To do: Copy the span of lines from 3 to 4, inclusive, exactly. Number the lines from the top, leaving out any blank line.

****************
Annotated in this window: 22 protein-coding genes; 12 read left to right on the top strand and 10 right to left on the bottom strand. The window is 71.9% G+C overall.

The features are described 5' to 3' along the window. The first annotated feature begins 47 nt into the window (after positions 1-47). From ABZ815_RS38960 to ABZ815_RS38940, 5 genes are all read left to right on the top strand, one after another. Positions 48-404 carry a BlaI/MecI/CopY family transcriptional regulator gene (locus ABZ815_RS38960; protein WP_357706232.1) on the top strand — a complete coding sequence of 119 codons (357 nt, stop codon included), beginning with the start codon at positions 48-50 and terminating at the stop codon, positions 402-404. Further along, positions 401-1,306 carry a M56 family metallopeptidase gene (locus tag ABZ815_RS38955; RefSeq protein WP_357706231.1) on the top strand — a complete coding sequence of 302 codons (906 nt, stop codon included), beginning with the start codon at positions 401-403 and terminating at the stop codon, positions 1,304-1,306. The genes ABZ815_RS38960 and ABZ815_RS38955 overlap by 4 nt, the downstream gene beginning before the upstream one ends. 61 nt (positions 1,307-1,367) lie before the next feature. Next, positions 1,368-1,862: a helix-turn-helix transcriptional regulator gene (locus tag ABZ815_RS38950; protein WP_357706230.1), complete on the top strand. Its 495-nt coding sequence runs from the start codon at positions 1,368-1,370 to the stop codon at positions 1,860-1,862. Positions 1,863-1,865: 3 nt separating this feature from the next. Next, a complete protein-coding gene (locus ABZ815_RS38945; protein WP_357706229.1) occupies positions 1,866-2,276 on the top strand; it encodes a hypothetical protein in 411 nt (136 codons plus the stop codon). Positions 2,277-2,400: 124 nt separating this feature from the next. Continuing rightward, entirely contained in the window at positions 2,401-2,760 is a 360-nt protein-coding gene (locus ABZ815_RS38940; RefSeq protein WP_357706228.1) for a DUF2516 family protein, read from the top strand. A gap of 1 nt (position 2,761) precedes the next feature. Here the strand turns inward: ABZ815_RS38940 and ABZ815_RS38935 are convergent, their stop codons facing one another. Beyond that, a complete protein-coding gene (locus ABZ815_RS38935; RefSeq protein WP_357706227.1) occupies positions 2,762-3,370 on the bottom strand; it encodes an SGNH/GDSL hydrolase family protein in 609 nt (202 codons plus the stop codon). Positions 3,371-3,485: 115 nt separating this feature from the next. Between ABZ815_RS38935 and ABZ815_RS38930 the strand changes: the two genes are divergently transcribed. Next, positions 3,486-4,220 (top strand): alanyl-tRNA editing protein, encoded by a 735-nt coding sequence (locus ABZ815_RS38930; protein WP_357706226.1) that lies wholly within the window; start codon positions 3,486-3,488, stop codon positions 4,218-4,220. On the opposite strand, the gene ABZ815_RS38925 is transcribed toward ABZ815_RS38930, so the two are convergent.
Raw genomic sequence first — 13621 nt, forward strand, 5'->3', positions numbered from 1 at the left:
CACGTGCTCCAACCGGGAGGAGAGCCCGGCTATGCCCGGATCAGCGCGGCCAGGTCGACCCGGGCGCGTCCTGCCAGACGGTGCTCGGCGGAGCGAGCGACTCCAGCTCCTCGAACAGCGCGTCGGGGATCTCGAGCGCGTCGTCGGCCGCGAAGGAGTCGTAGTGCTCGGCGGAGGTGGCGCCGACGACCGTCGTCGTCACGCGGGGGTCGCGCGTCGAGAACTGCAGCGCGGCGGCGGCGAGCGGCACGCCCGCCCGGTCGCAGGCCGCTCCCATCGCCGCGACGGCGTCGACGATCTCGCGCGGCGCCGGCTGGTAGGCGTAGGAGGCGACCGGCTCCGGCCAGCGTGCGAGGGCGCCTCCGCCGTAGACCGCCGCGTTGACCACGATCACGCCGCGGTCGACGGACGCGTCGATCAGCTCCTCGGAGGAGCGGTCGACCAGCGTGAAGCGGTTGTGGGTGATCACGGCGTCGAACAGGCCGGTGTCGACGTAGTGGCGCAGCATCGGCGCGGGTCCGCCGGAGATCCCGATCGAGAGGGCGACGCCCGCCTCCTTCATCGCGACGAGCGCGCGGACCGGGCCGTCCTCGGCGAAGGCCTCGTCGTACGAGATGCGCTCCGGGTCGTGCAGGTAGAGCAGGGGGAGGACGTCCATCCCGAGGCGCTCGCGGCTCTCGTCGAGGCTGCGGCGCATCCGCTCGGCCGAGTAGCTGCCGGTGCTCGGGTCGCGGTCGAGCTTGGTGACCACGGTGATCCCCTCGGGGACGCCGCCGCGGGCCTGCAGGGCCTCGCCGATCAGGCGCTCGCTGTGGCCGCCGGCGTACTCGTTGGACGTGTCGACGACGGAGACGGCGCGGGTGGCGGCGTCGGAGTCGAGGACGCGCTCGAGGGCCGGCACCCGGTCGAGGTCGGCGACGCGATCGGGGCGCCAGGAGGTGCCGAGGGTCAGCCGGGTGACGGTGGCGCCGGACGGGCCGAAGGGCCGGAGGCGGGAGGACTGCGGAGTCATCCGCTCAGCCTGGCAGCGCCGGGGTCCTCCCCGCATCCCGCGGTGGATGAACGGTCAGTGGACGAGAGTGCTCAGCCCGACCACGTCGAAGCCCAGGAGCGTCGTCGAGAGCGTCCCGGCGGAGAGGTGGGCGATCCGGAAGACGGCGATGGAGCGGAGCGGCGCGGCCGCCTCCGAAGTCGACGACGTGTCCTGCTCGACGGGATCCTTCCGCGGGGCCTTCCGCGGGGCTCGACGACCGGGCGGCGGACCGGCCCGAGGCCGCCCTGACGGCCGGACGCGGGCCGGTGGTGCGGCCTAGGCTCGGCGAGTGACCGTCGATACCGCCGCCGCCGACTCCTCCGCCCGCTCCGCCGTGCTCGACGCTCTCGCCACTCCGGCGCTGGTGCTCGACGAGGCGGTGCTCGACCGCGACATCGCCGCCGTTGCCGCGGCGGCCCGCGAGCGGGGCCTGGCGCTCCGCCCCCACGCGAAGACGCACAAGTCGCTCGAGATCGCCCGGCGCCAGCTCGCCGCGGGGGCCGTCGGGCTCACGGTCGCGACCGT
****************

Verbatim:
Raw genomic sequence first — 13621 nt, forward strand, 5'->3', positions numbered from 1 at the left:
CACGTGCTCCAACCGGGAGGAGAGCCCGGCTATGCCCGGATCAGCGCGGCCAGGTCGACCCGGGCGCGTCCTGCCAGACGGTGCTCGGCGGAGCGAGCGACTCCAGCTCCTCGAACAGCGCGTCGGGGATCTCGAGCGCGTCGTCGGCCGCGAAGGAGTCGTAGTGCTCGGCGGAGGTGGCGCCGACGACCGTCGTCGTCACGCGGGGGTCGCGCGTCGAGAACTGCAGCGCGGCGGCGGCGAGCGGCACGCCCGCCCGGTCGCAGGCCGCTCCCATCGCCGCGACGGCGTCGACGATCTCGCGCGGCGCCGGCTGGTAGGCGTAGGAGGCGACCGGCTCCGGCCAGCGTGCGAGGGCGCCTCCGCCGTAGACCGCCGCGTTGACCACGATCACGCCGCGGTCGACGGACGCGTCGATCAGCTCCTCGGAGGAGCGGTCGACCAGCGTGAAGCGGTTGTGGGTGATCACGGCGTCGAACAGGCCGGTGTCGACGTAGTGGCGCAGCATCGGCGCGGGTCCGCCGGAGATCCCGATCGAGAGGGCGACGCCCGCCTCCTTCATCGCGACGAGCGCGCGGACCGGGCCGTCCTCGGCGAAGGCCTCGTCGTACGAGATGCGCTCCGGGTCGTGCAGGTAGAGCAGGGGGAGGACGTCCATCCCGAGGCGCTCGCGGCTCTCGTCGAGGCTGCGGCGCATCCGCTCGGCCGAGTAGCTGCCGGTGCTCGGGTCGCGGTCGAGCTTGGTGACCACGGTGATCCCCTCGGGGACGCCGCCGCGGGCCTGCAGGGCCTCGCCGATCAGGCGCTCGCTGTGGCCGCCGGCGTACTCGTTGGACGTGTCGACGACGGAGACGGCGCGGGTGGCGGCGTCGGAGTCGAGGACGCGCTCGAGGGCCGGCACCCGGTCGAGGTCGGCGACGCGATCGGGGCGCCAGGAGGTGCCGAGGGTCAGCCGGGTGACGGTGGCGCCGGACGGGCCGAAGGGCCGGAGGCGGGAGGACTGCGGAGTCATCCGCTCAGCCTGGCAGCGCCGGGGTCCTCCCCGCATCCCGCGGTGGATGAACGGTCAGTGGACGAGAGTGCTCAGCCCGACCACGTCGAAGCCCAGGAGCGTCGTCGAGAGCGTCCCGGCGGAGAGGTGGGCGATCCGGAAGACGGCGATGGAGCGGAGCGGCGCGGCCGCCTCCGAAGTCGACGACGTGTCCTGCTCGACGGGATCCTTCCGCGGGGCCTTCCGCGGGGCTCGACGACCGGGCGGCGGACCGGCCCGAGGCCGCCCTGACGGCCGGACGCGGGCCGGTGGTGCGGCCTAGGCTCGGCGAGTGACCGTCGATACCGCCGCCGCCGACTCCTCCGCCCGCTCCGCCGTGCTCGACGCTCTCGCCACTCCGGCGCTGGTGCTCGACGAGGCGGTGCTCGACCGCGACATCGCCGCCGTTGCCGCGGCGGCCCGCGAGCGGGGCCTGGCGCTCCGCCCCCACGCGAAGACGCACAAGTCGCTCGAGATCGCCCGGCGCCAGCTCGCCGCGGGGGCCGTCGGGCTCACGGTCGCGACCGT